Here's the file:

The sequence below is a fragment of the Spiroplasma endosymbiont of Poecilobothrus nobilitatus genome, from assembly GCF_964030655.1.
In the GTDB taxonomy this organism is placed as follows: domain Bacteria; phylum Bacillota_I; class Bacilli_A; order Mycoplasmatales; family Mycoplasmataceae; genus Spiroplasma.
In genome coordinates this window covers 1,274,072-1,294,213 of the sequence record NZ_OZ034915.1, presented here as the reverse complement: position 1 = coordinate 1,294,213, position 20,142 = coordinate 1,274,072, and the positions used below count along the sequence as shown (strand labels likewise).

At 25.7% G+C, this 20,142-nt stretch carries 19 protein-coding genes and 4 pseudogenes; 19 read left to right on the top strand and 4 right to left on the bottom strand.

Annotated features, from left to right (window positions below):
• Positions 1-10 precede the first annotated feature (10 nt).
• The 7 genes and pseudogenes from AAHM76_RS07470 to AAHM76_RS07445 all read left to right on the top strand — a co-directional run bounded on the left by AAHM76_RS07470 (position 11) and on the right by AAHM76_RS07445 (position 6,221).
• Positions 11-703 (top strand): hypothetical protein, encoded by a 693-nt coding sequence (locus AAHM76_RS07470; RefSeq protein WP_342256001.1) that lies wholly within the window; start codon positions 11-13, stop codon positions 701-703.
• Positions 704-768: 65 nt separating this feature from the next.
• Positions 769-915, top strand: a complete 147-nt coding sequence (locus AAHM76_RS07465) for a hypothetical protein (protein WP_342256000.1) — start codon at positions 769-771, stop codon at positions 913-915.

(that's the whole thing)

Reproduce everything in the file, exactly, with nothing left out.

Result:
The sequence below is a fragment of the Spiroplasma endosymbiont of Poecilobothrus nobilitatus genome, from assembly GCF_964030655.1.
In the GTDB taxonomy this organism is placed as follows: domain Bacteria; phylum Bacillota_I; class Bacilli_A; order Mycoplasmatales; family Mycoplasmataceae; genus Spiroplasma.
In genome coordinates this window covers 1,274,072-1,294,213 of the sequence record NZ_OZ034915.1, presented here as the reverse complement: position 1 = coordinate 1,294,213, position 20,142 = coordinate 1,274,072, and the positions used below count along the sequence as shown (strand labels likewise).

At 25.7% G+C, this 20,142-nt stretch carries 19 protein-coding genes and 4 pseudogenes; 19 read left to right on the top strand and 4 right to left on the bottom strand.

Annotated features, from left to right (window positions below):
• Positions 1-10 precede the first annotated feature (10 nt).
• The 7 genes and pseudogenes from AAHM76_RS07470 to AAHM76_RS07445 all read left to right on the top strand — a co-directional run bounded on the left by AAHM76_RS07470 (position 11) and on the right by AAHM76_RS07445 (position 6,221).
• Positions 11-703 (top strand): hypothetical protein, encoded by a 693-nt coding sequence (locus AAHM76_RS07470; RefSeq protein WP_342256001.1) that lies wholly within the window; start codon positions 11-13, stop codon positions 701-703.
• Positions 704-768: 65 nt separating this feature from the next.
• Positions 769-915, top strand: a complete 147-nt coding sequence (locus AAHM76_RS07465) for a hypothetical protein (protein WP_342256000.1) — start codon at positions 769-771, stop codon at positions 913-915.